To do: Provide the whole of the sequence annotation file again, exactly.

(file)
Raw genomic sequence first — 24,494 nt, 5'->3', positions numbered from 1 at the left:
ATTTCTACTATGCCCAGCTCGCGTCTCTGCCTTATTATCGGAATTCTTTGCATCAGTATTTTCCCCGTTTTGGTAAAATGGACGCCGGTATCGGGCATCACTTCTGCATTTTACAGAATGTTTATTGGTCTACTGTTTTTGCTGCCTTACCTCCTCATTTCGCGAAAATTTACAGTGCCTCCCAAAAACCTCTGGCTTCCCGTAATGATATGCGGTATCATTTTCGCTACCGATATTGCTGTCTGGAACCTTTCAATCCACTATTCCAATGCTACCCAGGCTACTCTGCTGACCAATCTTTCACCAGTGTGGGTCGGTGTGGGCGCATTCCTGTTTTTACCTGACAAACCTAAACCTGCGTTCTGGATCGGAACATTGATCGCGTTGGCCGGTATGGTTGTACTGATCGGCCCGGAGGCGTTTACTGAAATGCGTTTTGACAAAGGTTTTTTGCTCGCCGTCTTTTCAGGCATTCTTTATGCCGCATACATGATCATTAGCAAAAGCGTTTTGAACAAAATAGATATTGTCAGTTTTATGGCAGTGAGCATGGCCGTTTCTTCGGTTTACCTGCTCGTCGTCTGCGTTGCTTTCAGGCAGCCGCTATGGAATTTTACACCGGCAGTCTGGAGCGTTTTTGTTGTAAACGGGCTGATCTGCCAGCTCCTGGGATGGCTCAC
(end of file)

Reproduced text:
Raw genomic sequence first — 24,494 nt, 5'->3', positions numbered from 1 at the left:
ATTTCTACTATGCCCAGCTCGCGTCTCTGCCTTATTATCGGAATTCTTTGCATCAGTATTTTCCCCGTTTTGGTAAAATGGACGCCGGTATCGGGCATCACTTCTGCATTTTACAGAATGTTTATTGGTCTACTGTTTTTGCTGCCTTACCTCCTCATTTCGCGAAAATTTACAGTGCCTCCCAAAAACCTCTGGCTTCCCGTAATGATATGCGGTATCATTTTCGCTACCGATATTGCTGTCTGGAACCTTTCAATCCACTATTCCAATGCTACCCAGGCTACTCTGCTGACCAATCTTTCACCAGTGTGGGTCGGTGTGGGCGCATTCCTGTTTTTACCTGACAAACCTAAACCTGCGTTCTGGATCGGAACATTGATCGCGTTGGCCGGTATGGTTGTACTGATCGGCCCGGAGGCGTTTACTGAAATGCGTTTTGACAAAGGTTTTTTGCTCGCCGTCTTTTCAGGCATTCTTTATGCCGCATACATGATCATTAGCAAAAGCGTTTTGAACAAAATAGATATTGTCAGTTTTATGGCAGTGAGCATGGCCGTTTCTTCGGTTTACCTGCTCGTCGTCTGCGTTGCTTTCAGGCAGCCGCTATGGAATTTTACACCGGCAGTCTGGAGCGTTTTTGTTGTAAACGGGCTGATCTGCCAGCTCCTGGGATGGCTCAC